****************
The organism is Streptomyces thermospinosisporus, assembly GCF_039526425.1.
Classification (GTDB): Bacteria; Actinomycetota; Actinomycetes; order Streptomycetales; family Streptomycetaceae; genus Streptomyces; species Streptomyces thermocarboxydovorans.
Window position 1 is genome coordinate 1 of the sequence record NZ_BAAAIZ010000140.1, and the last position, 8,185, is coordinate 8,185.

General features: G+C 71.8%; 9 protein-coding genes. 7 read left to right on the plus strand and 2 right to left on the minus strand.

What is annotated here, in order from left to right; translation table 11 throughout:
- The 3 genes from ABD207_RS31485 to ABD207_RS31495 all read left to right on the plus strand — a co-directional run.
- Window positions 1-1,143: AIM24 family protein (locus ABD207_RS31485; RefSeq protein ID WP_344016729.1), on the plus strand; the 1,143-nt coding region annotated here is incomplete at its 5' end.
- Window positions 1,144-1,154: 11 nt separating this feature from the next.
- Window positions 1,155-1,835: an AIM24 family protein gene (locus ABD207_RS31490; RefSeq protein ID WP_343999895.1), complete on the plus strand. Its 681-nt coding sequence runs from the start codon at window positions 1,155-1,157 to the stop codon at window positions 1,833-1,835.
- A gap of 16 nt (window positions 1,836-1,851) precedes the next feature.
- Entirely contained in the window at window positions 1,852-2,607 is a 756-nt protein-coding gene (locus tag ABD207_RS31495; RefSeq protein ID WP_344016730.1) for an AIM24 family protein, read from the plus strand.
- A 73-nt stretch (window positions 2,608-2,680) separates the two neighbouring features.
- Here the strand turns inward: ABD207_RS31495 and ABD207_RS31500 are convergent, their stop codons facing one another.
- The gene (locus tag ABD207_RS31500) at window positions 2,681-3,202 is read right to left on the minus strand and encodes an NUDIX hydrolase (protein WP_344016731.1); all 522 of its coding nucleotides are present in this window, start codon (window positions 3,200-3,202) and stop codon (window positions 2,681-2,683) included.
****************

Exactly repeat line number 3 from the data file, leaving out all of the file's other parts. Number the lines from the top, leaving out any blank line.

Window position 1 is genome coordinate 1 of the sequence record NZ_BAAAIZ010000140.1, and the last position, 8,185, is coordinate 8,185.